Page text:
Fear that enslaves

Since the children share in blood and flesh, Jesus likewise shared in them,
that through death he might destroy the one who has the power of death,
that is, the Devil,
and free those who through fear of death had been subject to slavery all their life.
Hebrews 2: 14-15

This passage from the Letter to the Hebrews, which I was surprised to see is today’s second reading, fills me with hope.

Fear of death does not need to enslave us. That is the message of Christ’s death and resurrection.

I see so much fear in our world.

Here in Honduras I hear the fear of gangs and crime that people in the big cities express (and that is found in the US State Department warnings about travel to Honduras – and also El Salvador). I hear it in the concerns of people around me about crime, violence, poverty, and more.

I have noted that fear in what I have been reading about the presidential campaigns in the US, especially expressed in fear of the Other – Syrians, Latin Americans, and more.

But I recall the beautiful essay of Thomas Merton in New Seeds of Contemplation, “The Root of War is Fear.”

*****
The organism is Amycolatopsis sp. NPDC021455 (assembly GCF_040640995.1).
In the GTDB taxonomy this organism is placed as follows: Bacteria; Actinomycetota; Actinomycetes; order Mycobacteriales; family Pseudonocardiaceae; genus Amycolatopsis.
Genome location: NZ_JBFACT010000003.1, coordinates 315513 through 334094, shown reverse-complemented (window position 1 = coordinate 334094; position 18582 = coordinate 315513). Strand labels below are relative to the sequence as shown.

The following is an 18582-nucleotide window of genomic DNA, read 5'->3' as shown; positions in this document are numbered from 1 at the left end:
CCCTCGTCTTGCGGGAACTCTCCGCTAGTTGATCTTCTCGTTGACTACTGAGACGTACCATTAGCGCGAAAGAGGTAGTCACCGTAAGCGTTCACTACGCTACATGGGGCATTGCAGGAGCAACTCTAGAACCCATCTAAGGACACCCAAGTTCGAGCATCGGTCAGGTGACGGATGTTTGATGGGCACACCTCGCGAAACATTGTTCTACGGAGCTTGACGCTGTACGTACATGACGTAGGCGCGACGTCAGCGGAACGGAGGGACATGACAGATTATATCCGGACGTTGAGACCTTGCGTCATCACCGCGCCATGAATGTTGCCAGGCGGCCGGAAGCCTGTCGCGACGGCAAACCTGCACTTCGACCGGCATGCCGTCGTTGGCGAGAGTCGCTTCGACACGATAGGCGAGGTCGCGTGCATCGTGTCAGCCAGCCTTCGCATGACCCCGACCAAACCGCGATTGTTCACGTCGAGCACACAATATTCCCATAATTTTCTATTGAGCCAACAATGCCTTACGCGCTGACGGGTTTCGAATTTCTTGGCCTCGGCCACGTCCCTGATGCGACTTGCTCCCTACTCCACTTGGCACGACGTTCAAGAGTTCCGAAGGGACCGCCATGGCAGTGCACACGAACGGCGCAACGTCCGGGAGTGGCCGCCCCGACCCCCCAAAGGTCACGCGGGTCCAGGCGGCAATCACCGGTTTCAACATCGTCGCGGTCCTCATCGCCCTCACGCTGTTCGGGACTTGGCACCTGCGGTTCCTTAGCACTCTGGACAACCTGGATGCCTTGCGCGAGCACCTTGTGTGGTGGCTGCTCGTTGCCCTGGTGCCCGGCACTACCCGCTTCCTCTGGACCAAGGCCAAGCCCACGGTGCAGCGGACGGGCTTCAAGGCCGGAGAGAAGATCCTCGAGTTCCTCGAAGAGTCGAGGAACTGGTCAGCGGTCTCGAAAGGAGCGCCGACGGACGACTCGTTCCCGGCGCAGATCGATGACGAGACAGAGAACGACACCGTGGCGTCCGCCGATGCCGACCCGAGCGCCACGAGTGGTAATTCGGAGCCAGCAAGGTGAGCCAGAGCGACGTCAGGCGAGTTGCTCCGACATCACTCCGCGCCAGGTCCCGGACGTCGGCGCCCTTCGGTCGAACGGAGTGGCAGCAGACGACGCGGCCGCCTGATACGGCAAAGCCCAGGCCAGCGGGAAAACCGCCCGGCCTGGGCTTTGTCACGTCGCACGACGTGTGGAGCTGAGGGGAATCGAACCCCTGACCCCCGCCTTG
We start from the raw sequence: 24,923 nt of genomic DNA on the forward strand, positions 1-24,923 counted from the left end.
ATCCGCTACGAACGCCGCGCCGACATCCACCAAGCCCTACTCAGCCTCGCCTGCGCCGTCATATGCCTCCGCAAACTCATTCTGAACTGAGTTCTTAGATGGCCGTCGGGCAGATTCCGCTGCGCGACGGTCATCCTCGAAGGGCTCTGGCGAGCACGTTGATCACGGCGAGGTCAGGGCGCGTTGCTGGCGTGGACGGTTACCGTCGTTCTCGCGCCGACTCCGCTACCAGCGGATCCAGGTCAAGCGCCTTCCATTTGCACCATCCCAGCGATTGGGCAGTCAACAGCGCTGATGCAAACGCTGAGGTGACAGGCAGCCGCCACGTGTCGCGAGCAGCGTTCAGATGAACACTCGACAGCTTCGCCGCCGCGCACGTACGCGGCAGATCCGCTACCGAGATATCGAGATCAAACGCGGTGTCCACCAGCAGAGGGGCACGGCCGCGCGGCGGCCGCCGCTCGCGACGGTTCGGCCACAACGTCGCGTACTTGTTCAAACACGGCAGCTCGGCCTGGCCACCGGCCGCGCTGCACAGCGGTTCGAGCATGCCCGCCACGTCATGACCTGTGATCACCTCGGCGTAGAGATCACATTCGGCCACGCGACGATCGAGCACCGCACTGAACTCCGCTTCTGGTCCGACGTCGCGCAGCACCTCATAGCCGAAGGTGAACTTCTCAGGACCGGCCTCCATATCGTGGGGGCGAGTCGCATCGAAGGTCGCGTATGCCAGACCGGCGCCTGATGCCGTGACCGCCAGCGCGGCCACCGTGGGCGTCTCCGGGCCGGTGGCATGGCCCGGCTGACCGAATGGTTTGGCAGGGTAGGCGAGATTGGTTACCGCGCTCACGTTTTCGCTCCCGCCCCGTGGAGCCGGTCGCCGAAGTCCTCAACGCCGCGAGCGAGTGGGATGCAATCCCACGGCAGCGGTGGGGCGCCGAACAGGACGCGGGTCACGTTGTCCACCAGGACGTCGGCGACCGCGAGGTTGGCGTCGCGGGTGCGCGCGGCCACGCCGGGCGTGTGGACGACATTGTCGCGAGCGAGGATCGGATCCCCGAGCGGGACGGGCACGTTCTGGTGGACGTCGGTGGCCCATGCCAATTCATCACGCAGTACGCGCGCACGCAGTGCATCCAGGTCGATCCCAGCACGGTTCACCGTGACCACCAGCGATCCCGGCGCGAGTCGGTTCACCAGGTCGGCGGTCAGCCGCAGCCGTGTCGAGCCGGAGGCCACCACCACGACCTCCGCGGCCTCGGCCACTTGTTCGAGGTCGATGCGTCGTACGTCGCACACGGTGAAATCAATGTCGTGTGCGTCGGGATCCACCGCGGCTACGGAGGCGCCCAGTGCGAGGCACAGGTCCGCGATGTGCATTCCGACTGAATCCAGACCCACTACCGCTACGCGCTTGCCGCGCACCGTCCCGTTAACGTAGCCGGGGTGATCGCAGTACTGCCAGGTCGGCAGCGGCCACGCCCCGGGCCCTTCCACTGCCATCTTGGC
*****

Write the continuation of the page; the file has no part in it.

At the root of all war is fear: not so much the fear men have of one another as the fear they have of everything. It is not merely that they do not trust one another; they do not even trust themselves. If they are not sure when someone else may turn around and kill them, they are still less sure when they may turn around and kill themselves. They cannot trust anything, because they have ceased to believe in God.

But today in the Gospel (Luke 2: 22-40), Simeon tells Mary that her Son is the Light of the nations but that he is also a sign of contradiction that will cause a sword to pierce her heart.

How can we go beyond the fear of death, how can we be freed from that fear?

Perhaps it means taking seriously the words that the Jesuit priest Alfred Delp wrote from a Nazi prison, especially the words he italicized:

The fate of mankind, my own fate, the verdict awaiting me, the significance of the feast, can all be summed up in the sentence surrender thyself to God and thou shalt find thyself again. Others have you in their power now; they torture and frighten you, hound you from pillar to post. But the inner law of freedom sings that no death can kill us; life is eternal.

But i also think it includes loving, for “love casts out far.” (1 John 4: 18)

Lord, free us from the fear of death and bring us to love.

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